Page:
Younger readers' understanding of a capella may come from the likes of Pitch Perfect and Pentatonix, the two cultural forces most commonly associated with the genre in this day and age. Another name that should be on your list: The Swingles, who've been a vocal group for more than 50 years and are still going strong.
The Swingles are used to constant reinvention – they used to be a group called The Swingle Singers, formed in 1963 when Ward Swingle assembled a group of Parisian session singers to sing Bach's keyboard music. Now, the group is based in London and sings far more than just Bach: their most recent album, titled Folklore, is a collection of folk songs from all around the world, from Sardinia to the Philippines to Kenya.
We talked to The Swingles ahead of their concert in Singapore about managing a rotating lineup, what makes a Swingles arrangement, taking care of your voice and more. Read on for the full interview.
The Swingles’ lineup constantly rotates. How has the group adjusted to the inevitability of personnel change and the different working styles and personalities that come in and out of The Swingles?
It’s a challenge, but also an opportunity. Our changing line-up is how The Swingles have endured for so long (55 years), and every time a new singer joins they bring their musical personality and ideas with them, which keeps us moving forward. And we definitely tailor the way we work to the personalities involved. For instance, there always used to be a musical director who wrote most of the arrangements, but the current line-up is full of arrangers and songwriters, so we’ve changed to a more collective way of working so that everyone has an equal creative stake in the music.
What makes an arrangement a Swingles arrangement, especially given your flexible lineup? Has this changed over time?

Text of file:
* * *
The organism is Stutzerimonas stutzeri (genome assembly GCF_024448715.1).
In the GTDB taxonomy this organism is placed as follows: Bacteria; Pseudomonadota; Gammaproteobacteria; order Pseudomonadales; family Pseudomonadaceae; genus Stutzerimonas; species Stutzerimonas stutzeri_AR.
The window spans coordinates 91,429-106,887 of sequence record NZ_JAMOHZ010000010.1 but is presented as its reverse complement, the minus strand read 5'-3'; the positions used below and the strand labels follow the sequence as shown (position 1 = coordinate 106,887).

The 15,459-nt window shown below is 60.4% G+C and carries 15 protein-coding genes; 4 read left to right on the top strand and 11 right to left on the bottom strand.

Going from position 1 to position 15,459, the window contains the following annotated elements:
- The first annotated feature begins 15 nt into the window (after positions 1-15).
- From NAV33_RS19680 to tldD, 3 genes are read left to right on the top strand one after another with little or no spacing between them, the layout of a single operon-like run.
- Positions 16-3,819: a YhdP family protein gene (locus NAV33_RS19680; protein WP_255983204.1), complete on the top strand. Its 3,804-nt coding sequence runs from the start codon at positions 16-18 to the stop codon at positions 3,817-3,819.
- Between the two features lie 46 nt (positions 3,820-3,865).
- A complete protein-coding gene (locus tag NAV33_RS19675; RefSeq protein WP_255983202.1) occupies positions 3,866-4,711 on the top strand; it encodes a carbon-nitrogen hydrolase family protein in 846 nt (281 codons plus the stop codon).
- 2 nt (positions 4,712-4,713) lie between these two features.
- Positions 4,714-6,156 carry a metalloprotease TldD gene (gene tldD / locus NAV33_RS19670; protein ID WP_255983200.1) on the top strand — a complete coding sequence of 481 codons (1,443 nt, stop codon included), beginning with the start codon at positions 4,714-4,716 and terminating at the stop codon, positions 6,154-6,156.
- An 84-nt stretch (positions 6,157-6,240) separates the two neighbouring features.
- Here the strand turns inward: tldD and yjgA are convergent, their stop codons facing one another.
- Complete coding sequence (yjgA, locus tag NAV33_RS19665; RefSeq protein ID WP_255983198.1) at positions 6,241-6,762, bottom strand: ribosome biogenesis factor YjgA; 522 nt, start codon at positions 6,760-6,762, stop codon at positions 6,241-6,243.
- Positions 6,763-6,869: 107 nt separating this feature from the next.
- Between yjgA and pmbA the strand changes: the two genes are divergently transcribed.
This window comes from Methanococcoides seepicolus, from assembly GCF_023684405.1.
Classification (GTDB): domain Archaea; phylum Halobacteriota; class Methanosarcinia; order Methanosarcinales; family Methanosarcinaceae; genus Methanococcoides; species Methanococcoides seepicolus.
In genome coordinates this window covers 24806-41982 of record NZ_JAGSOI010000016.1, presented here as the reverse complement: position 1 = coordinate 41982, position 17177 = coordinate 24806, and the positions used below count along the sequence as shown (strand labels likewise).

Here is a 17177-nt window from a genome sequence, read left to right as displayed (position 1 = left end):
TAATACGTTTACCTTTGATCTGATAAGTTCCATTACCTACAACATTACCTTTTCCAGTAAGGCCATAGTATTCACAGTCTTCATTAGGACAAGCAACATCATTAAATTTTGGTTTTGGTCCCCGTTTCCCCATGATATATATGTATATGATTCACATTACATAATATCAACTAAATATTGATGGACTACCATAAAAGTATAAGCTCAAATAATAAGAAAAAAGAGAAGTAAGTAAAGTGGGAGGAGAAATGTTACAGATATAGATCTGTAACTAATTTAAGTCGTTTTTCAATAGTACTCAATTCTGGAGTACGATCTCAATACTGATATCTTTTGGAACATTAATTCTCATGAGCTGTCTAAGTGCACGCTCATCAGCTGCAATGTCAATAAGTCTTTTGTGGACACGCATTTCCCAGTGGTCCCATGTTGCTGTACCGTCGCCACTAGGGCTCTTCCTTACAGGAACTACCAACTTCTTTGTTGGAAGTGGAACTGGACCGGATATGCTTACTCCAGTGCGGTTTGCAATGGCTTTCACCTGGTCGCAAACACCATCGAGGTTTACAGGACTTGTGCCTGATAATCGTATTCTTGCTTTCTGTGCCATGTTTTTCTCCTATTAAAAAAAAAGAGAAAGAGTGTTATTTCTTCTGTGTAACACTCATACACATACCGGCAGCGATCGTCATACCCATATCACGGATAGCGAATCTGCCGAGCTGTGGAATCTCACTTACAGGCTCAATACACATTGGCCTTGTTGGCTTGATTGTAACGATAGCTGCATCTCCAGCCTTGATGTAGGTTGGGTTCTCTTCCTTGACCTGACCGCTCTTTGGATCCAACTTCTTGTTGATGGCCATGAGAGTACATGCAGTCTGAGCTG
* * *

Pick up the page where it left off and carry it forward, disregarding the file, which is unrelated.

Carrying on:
The group has always taken an “instrumental” approach to singing, and there’s a recognizable Swingle sound that survives from the early days – light, airy and seemingly effortless. It’s important to us that every new singer is capable of that classic sound, but we’re continually looking for new colours and new approaches. That could mean full-on belting, or using live looping technology to create densely layered arrangements.
I imagine it takes time to come up with vocal arrangements for songs, and to practise them. How often at shows do you get people lobbing (unreasonable?) song requests at you out of the blue?
Rarely do we get requests shouted from the audience, our fans are generally too well-behaved for that! We do like to give new pieces a good amount of rehearsal time, but we’re also proud of being able to perform a huge variety of repertoire, and have been known to turn things around very quickly. Earlier this year at the London A Cappella Festival (which we co-host) we had to step in when a visiting artist was denied a visa, and found ourselves arranging several pieces from scratch within 24 hours. There’s nothing like a deadline to focus the mind…
What factors do you take into account when you come up with a setlist for performances – the kind of audience you’re performing to and the technical difficulty of the various songs, perhaps?
We think a lot about pacing within a show, and the emotional journey we’re taking the listener on. We do put together different sets for different kinds of shows but we try not to second-guess or stereotype audiences. The best strategy is always to sing the music you’re passionate about, as audiences respond to real passion above anything else, and they can tell when you’re faking it.
The songs on Folklore come from all around the globe. Were there any surprising similarities or resonances between these folk songs that you observed as you made the album?
Absolutely. Every culture uses music to mark life’s big moments and there are certain types of music (lullabies, laments, dances, love songs) that recur everywhere you look. We made the album in a politically turbulent time, and it was important to us that we focus on those things that make us all human.
What are your thoughts on the phenomenon of Youtube covers (Pentatonix etc)? Has it revolutionised a cappella?
We’re living in a very visual world in terms of how people interact with music. More people now discover The Swingles via videos on YouTube or Facebook than any other way. We want to make lots more videos: in fact, we just launched an account on Patreon (the crowdfunding platform) to help us do exactly that.
For your fellow vocalists and a cappella singers – any tips on taking care of your voice?
The big ones are undoubtedly staying hydrated and getting enough sleep. And listen to your body – if it hurts, you’re doing something wrong!
The Swingles will perform at the Esplanade Concert Hall on Wednesday, 16 May at 7.30pm. Tickets priced at $48, $68 and $88 (excluding booking fees) are available here.